By Kate Cagle
SOUTH LOS ANGELES – More than 150 children who used to spend their afternoons at the Robert Irmas Youth Center in West Athens have had nowhere to go since the center shut down in February. The closure wasn’t spurred by Covid-19 restrictions, but by budget cuts to the Los Angeles County Sheriff’s Department, according to Captain Duane Allen who runs the center.
“It’s dollars and cents,” Allen said. “There’s just no way I could do anything about it. If I could, I would because this program has been so near and dear to me for so many years.
Out of 16 Sheriff’s youth programs in L.A. County, the Robert Irmas Youth Center is one of the biggest. The building is named for the former deputy who donated the building and started a family foundation to support it.
It’s located about a mile from where two deputies recently shot and killed Dijon Kizzee, igniting protests at the South Los Angeles sheriff’s station. Deputies have arrested dozens of protesters in recent weeks, but while they dressed for battle – the conflict goes all the way to the top.
Sheriff Alex Villanueva says the Board of Supervisors is underfunding his department by $400 million, leading to critical cuts in essential services.
“Defunding, from the Board of Supervisors, have affected staffing levels for patrol, summer enforcement team, and community programs, working with the youth, have been eliminated because of the budget shortfall,” said Sheriff Alex Villanueva during a September 17th press conference related to the Dijon Kizzee shooting.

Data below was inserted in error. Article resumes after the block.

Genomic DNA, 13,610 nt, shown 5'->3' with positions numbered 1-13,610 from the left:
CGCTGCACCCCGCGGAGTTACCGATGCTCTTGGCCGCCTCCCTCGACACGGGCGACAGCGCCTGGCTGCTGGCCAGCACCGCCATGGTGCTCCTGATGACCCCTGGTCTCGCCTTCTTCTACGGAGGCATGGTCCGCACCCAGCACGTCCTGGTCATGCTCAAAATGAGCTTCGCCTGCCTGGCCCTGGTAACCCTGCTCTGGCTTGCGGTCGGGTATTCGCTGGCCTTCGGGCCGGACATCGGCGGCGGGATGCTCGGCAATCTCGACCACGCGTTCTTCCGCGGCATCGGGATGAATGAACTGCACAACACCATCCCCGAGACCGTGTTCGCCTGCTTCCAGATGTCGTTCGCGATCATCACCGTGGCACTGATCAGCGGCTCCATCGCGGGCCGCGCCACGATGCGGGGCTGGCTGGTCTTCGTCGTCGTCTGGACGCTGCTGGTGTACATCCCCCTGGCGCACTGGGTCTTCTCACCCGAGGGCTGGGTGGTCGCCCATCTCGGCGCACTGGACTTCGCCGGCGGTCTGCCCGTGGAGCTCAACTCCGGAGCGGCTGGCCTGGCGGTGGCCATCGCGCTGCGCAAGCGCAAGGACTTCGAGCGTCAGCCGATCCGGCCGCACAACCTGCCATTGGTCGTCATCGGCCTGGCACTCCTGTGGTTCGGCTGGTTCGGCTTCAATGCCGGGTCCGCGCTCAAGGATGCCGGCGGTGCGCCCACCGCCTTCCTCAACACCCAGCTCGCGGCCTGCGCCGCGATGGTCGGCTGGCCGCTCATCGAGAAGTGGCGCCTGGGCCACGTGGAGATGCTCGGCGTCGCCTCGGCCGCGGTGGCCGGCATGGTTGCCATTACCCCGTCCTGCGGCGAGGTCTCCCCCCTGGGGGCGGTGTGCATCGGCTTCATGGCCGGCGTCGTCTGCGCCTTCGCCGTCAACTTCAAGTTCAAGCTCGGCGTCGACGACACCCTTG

The Compton Youth Activities League (YAL), which features a highly successful boxing program is also closed and doesn’t expect to resume activities unless the funding permits its reopening.
In a statement, Supervisor Mark Ridley-Thomas, who represents West Athens and Westmont, said the sheriff has failed to balance his budget:
“It is regretful that the Sheriff has made the choice to cut youth programs in his time of curtailment rather than carefully analyzing his overspending and cutting elsewhere. The Sheriff has repeatedly failed to balance his budget. All county departments are faced with the same harsh economic reality yet the Sheriff continues to deflect.”
“This is even more disappointing given the fact that my office just allocated millions of dollars in discretionary funds to facilitate a comprehensive renovation of the facility. This is an unfortunate reflection of the Sheriff’s priorities. This program is worthy of financial allocation and it is my hope that the Sheriff will rethink his approach and make this a priority. These centers are an opportunity to build bridges between law enforcement and the community, and clearly the community of Athens needs this now more than ever.”
Whoever is to blame, it’s up to Captain Allen to maintain mandatory minimum patrols in some of South Los Angeles’ most dangerous neighborhoods.
“Our resources and patrol are already at a minimum. We can’t go any lower,” Allen said.
So, instead of hosting 150 kids a day, the facility sits empty – including computers with internet access, athletic facilities, a skate park and soccer field. A membership there was just $35 a year.
“Without deputies here, obviously, the program doesn’t exist,” Allen said.
For mother Maria Camacho, the center gave her five daughters stability when they lost their apartment. Even when they slept in their car at night, the girls could go to the center during the day and feel like ordinary kids.
“This is the place you want children to come so they can be led into the right path,” Camacho said. “This is a second home to many kids.”
To Allen, her message hit hard in a summer full of hard hits.
The center is more than an empty building – it’s another broken bridge between law enforcement and the community.
2UrbanGirls contributed to this story